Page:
WEST ORANGE, NJ — Four artists have works hanging on the walls of the West Orange Arts Center through May 21 in a pop-up exhibit. The art includes tapestries, clay masks, collages and paintings created by artists Leslie Jacobsen, Carol T. Jenkins, Monica Sztybel and Rachel Pruzan, who were at WOAC May 7 for an artists reception and the opening of the exhibition.
Sztybel’s needlepoint pieces depict celebrities such as George Harrison and the cast of “Starsky & Hutch” TV show. Designs are based on photos; Sztybel adds backgrounds and sometimes changes colors. She learned to make tapestry as a teenager, when the Livingston Public Library offered a weekend course.
“I got into it and it exploded from there,” Sztybel said in an interview with the West Orange Chronicle at the gallery on May 7. “I’ve done pets, cars, and people have asked me to do pictures of their husbands.”
Sztybel used to work in television production, so she likes to focus her work on pop culture and characters that many people recognize. Eventually, she wants to create tapestries of the other three members of The Beatles, in addition to the band members Queen and some of her own travel photos.
“I’m starting to branch out and sketch my own designs,” Sztybel said. “Sometimes when I’m working from a photo, there’s no background, so I add wallpaper. The colors match up to a point, then I change them because they might be black and white.
Pruzan’s work in the gallery is done with oil paint and alcohol ink, a material not typically used to make art – alcohol is most often used as a cleanser for brushes. Pruzan likes to use it because of the distorting effect it has on the paint.
“You dream something in your mind, but your mind twists it,” she said in an interview with the Chronicle at the gallery. “Everything we perceive is distorted by our own lenses. The paint is deformed by the alcohol. People see different things in it, and I like the changing perspectives.
Pruzan doesn’t plan her pieces when she starts them, just letting the paint fall where she wants. With the materials she uses, she always has the ability to go back and change something, even if a piece is finished and hanging on a gallery wall.
“Acrylic paint and alcohol ink stay in motion,” Pruzan said. “I like to take something that isn’t usually used and take the beauty out of the art. I see things I want to change now, and I could.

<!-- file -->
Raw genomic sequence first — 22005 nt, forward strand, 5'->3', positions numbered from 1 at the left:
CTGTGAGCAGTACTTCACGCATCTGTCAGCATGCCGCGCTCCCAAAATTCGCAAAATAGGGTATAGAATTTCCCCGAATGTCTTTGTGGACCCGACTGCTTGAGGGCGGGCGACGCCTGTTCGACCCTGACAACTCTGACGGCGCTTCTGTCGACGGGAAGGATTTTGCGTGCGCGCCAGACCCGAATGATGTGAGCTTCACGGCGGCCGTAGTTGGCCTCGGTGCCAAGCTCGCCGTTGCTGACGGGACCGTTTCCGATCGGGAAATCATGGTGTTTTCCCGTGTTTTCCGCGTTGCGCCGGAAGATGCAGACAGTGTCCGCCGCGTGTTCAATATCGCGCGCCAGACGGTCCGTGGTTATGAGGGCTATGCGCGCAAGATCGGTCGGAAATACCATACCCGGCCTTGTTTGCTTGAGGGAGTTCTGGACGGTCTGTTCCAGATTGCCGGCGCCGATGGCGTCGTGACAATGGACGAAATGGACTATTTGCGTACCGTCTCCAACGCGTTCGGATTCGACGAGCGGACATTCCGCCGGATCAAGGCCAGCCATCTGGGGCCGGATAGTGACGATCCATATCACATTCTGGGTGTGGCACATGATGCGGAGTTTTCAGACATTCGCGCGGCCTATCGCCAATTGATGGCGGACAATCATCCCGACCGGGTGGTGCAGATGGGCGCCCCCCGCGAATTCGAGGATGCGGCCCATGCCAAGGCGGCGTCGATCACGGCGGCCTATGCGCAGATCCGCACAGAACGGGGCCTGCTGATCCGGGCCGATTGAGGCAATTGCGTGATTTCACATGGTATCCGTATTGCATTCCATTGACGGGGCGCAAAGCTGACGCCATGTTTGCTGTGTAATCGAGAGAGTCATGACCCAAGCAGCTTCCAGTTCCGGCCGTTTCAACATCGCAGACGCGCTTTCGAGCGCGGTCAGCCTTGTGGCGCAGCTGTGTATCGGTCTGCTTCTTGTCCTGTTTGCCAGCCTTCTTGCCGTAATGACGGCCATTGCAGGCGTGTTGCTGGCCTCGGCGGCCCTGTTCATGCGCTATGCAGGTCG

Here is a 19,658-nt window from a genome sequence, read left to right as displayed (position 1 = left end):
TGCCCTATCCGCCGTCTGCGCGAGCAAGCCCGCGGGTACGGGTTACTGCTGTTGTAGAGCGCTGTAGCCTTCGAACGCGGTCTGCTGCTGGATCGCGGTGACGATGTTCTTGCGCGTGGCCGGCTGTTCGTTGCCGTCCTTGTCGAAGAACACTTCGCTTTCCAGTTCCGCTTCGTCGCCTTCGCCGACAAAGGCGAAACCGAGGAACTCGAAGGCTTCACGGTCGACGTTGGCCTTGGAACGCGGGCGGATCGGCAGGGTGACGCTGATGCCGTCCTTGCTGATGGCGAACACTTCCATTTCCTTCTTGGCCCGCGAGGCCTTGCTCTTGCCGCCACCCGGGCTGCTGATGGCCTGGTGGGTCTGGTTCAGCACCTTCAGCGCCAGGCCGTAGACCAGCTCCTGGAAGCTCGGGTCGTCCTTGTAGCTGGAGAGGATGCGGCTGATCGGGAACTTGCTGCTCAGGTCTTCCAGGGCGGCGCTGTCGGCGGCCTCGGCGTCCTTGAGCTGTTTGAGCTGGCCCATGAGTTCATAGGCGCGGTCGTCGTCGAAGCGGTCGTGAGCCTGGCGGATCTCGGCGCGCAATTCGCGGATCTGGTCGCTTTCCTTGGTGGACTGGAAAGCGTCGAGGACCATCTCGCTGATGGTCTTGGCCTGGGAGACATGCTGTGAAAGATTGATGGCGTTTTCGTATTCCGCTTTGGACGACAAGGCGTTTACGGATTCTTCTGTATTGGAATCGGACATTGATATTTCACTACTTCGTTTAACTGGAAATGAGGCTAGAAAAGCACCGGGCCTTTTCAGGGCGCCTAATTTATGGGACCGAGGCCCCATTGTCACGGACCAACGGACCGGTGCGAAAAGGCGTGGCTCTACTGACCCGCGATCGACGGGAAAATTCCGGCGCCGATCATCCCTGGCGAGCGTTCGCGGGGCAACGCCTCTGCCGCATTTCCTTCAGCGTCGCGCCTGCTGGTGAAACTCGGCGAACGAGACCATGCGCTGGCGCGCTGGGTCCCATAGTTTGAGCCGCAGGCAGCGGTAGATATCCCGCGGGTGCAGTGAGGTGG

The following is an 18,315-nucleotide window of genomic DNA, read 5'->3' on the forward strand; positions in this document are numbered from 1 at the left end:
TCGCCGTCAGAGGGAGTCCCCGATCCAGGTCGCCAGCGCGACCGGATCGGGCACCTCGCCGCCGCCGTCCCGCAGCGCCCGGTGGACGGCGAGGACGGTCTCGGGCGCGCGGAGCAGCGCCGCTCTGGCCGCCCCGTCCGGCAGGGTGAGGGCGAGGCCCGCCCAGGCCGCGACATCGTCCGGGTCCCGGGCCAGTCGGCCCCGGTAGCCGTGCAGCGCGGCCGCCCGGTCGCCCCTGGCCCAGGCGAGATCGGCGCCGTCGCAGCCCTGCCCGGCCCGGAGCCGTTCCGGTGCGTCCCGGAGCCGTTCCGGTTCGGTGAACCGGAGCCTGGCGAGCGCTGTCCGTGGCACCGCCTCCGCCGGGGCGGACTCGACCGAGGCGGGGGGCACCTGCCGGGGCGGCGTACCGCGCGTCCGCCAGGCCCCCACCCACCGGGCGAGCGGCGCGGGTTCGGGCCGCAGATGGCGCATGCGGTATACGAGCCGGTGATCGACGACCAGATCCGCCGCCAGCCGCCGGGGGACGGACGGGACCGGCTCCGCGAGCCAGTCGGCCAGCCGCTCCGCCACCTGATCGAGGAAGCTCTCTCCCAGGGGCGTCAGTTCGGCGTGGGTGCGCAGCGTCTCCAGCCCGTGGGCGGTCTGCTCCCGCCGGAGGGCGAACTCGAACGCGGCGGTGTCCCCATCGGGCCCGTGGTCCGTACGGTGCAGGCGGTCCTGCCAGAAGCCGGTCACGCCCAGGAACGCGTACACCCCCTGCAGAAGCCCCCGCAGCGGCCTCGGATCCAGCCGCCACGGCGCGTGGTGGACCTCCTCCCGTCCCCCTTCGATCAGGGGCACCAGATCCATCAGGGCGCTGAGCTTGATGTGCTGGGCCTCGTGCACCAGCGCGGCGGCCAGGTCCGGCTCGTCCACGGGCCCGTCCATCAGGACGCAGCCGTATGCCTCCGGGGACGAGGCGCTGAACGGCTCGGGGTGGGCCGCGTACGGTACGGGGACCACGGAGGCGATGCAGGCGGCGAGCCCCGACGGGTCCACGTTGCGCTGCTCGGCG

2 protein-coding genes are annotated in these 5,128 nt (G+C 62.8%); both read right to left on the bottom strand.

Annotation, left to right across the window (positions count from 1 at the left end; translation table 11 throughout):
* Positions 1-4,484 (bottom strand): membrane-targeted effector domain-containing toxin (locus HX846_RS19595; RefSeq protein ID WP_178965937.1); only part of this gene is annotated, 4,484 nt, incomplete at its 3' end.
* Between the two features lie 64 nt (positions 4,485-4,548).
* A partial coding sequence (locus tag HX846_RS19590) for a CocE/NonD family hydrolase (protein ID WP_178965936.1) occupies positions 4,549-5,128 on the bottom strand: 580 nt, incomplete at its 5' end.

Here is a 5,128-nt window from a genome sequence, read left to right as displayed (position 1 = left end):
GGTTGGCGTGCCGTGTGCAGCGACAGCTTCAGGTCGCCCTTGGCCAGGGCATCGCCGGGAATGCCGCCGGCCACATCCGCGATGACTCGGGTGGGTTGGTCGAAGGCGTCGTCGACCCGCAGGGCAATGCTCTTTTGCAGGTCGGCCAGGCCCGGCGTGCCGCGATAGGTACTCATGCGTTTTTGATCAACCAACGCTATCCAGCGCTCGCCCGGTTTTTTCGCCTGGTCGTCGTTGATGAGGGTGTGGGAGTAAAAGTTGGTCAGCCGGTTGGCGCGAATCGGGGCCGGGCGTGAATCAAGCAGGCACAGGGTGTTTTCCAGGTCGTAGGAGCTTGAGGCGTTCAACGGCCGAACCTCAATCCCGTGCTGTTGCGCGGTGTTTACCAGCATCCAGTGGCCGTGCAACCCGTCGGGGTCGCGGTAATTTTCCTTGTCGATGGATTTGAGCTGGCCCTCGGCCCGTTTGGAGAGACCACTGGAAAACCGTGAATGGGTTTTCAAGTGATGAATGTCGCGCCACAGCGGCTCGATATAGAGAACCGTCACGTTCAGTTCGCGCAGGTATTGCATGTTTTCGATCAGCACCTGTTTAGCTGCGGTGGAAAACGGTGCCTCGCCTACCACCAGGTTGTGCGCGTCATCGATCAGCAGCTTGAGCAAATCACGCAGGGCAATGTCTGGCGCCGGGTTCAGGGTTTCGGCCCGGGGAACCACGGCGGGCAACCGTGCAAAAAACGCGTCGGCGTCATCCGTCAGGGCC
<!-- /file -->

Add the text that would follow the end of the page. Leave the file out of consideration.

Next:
Jacobsen’s work focuses on faces. She has been making stoneware clay masks since 2006, after taking a trip to Santa Fe, NM, and seeing Native American art in the area.
“There was something about the faces that drew me to them,” Jacobsen said in an interview with the Chronicle at the gallery. “I often feel like they have personalities.”
The masks are made of clay and painted in different colors, and Jacobsen adds other elements, such as hair, glasses and accessories. She wishes viewers could see the emotion in the faces, especially after the last two years of the COVID-19 pandemic, when masks covered the faces of real people.
“I know they’re not for everyone, but I love them,” Jacobsen said. “I find them very fun and playful. When people see them, they have an emotional reaction. The faces reveal layers of emotions and expressions. Emote faces. Everyone has some kind of feeling, and it can be recognized in a face.
A graphic designer by trade, Jenkins said in an interview with the Chronicle at the gallery that she started making collages about 10 years ago. She uses all the recyclable materials she saves; photos are taken from magazines and stickers, paper and other dollar store materials. One of his pieces at WOAC is centered on movement; there are people dancing, embellished with colored paper and magazine cutouts.
“I see something that I like and then build around it,” Jenkins said of how she started a collage. “There is a flow.”
Reusing materials is something Jenkins has done his whole life. She said her mother would save and recycle everything from fish bones to calendar photos, which she would then turn into placemats.
“She was the only person in the neighborhood who never had trash because she kept everything,” Jenkins said. “So I’m definitely getting it from my mom.”
The WOAC pop-up exhibition will be open to the public on May 14 and 21 from 11 a.m. to 4 p.m.
Photos courtesy of Mike Brick and Patricia Mitrano